Top tips for travelling to Brazil 2018
08 – Yellow fever vaccine
The Pan-American Health Organiztio (UN) has considered 2018 the worst in Decades for Yellow Fever and has recomended vaccination for all those who haven’t vaccinated in the regions affected and all travelers intending to visit. Remember to visit the doctor some weeks before you visit, the Yellow Fever vaccine can take upto 10 days to be affective.
07 – Mosquito repellent
Even if you have had the Yellow Fever shot the Aedes aegypti mosquito – which transmits Yellow Fever – incredibly it’s also responsible for transmitting Dengue, Chikungunya and the Zika virus, so don’t forget to bring your repellent and to use any other means of protecting yourself.
06 – Sun block
Sounds too silly but some people do actually think they can take on the tropical sun without any protectio, which could lead to sever sun burn/rash, dehidration and basically a sappy holiday. Doctors also recomend taking in the sum until 10 am and after 4 pm for health reasons. So don1t forget to put the cream on 30 min before the exposure.
05 – Hat and sunglasses
Besides the skin the head and eyes nedd a great deal of protection from the sun. Cap, hats and sun specs are a must to keep your cool and still do some good for the body.
04 – Pregnant women and Zica
The CDC recommends that women who have traveled to Zika-risk areas wait until 08 weeks before trying to become pregnant, if they haven’t developed symptoms. The CDC also recommends that Men with Zika symptoms should wait six months before attempting to impregnate their partner. Check the CDC website for updated info and alwayas talk to your doctor before travelling.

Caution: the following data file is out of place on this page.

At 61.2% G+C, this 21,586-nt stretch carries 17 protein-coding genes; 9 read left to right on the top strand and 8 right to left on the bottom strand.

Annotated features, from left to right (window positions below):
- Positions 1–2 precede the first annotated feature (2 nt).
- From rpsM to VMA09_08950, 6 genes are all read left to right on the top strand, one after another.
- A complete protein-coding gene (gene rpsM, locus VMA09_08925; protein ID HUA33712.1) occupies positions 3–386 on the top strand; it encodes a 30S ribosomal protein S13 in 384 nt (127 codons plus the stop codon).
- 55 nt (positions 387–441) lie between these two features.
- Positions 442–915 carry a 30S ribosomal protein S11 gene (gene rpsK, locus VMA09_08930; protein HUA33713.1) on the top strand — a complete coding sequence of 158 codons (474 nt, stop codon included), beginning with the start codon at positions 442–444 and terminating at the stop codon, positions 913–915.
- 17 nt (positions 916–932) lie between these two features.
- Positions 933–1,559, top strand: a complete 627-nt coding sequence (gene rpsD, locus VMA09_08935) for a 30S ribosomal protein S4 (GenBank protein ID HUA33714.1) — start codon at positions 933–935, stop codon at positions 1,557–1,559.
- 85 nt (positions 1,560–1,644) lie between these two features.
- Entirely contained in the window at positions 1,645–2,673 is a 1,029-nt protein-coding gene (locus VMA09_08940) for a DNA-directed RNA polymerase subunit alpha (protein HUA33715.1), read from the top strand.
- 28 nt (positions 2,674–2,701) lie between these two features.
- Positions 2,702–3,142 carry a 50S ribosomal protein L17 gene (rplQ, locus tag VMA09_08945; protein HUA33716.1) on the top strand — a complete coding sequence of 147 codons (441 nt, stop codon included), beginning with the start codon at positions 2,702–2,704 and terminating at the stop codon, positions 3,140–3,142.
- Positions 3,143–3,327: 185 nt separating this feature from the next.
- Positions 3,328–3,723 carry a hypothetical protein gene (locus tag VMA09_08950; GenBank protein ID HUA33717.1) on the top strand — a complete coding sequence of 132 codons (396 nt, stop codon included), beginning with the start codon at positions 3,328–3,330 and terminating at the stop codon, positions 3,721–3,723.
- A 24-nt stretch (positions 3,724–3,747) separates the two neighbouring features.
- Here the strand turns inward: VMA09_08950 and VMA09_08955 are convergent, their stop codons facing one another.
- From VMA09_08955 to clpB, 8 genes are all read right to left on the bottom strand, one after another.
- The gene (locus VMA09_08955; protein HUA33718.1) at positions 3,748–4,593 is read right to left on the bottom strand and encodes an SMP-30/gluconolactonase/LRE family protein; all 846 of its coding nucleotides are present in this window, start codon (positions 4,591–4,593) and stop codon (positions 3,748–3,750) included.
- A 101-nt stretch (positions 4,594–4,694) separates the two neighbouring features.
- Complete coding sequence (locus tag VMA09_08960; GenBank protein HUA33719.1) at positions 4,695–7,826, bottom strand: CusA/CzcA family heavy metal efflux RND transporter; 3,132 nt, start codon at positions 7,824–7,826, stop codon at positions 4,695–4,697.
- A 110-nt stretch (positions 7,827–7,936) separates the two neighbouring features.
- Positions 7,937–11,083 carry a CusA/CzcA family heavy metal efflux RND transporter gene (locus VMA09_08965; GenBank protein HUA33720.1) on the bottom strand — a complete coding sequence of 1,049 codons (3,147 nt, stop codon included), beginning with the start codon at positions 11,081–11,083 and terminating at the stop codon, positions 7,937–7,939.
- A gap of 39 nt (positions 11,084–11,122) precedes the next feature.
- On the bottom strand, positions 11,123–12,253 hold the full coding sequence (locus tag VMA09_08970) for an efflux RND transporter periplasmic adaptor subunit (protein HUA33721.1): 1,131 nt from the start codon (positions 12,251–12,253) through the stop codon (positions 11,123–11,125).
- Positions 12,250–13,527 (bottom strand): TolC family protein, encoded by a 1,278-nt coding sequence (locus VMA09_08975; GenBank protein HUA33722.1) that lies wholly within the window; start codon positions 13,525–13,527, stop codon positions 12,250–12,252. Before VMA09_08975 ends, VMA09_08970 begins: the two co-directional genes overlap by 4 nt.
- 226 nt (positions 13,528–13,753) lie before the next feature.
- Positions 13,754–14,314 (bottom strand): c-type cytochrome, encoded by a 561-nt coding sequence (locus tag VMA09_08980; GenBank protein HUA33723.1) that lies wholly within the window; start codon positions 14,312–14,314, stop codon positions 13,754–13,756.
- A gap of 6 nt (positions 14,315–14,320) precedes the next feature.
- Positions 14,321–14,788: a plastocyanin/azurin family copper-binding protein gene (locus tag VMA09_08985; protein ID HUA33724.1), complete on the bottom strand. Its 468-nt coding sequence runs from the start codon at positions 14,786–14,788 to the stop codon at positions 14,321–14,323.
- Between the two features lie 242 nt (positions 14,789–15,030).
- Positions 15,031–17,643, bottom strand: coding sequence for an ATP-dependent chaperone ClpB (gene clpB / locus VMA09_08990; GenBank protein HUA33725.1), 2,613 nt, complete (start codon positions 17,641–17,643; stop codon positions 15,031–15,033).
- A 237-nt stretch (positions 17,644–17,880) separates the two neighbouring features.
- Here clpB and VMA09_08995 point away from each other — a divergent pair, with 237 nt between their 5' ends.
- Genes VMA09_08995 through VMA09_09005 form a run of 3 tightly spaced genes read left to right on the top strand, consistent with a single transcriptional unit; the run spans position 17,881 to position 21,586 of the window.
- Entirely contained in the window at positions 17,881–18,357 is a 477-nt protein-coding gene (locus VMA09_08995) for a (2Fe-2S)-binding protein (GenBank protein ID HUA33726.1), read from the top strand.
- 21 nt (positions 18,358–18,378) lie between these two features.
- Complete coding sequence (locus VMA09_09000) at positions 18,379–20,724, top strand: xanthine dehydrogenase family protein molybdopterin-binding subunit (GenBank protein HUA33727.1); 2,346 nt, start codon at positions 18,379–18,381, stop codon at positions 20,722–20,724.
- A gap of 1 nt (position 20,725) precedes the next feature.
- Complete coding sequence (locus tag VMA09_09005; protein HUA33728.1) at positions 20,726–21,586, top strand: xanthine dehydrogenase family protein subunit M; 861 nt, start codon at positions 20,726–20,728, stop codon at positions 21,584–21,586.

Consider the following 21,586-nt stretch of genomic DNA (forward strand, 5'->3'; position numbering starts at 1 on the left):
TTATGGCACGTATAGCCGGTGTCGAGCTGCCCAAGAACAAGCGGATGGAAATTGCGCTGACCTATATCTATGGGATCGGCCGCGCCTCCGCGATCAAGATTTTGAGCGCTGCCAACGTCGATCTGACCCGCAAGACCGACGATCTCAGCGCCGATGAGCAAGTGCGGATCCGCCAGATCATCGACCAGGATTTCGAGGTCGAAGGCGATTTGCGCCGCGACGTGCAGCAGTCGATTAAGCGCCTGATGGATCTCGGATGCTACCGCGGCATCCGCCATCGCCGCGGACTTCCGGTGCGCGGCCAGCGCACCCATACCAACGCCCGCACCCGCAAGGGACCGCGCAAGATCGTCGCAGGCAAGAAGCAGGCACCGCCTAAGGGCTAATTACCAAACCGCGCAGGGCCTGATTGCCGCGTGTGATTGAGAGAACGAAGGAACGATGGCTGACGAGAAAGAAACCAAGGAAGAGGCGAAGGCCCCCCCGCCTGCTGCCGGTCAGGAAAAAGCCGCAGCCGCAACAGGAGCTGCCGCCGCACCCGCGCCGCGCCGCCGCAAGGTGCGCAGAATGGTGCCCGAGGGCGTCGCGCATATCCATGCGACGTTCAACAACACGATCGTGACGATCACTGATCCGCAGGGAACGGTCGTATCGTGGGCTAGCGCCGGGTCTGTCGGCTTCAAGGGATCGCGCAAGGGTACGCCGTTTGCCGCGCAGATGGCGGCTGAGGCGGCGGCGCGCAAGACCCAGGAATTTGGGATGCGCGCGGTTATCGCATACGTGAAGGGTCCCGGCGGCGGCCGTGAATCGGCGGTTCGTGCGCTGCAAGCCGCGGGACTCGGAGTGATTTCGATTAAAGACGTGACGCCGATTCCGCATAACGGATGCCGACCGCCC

03 – Bootled water and beware of street foods
Differently from some countries brazilians don’t drink straight from the tap so every place has a filter for water or buys it bottled. So if your on the street and you get thirsty buy bottled water. But if your not sure of the origin play safe and buy from a shop as some times of street vendors could be touchy.
02 – Don’t flaunt
70% of crime in Brazil is money related so small burglaries, pickpocket and stickups are a commun thing. If you don’t have some security scheme running for you it’s best to leave jewlry, watch etc at the hotel. Take some change for your day supply at the beach and play it safe. If your on an urban beach with lots of people it’s also a good idea to keep an eye out on your stuff. Avoid empty narrow streets after dark and
01 -Get local
Learn some portuguese before you get to Brazil. A few wrods can make a big impact. People are more open so try and get to know the culture while your in Brazil. The food is delicious so if you can get round to tasting new fruits and dishes go for it.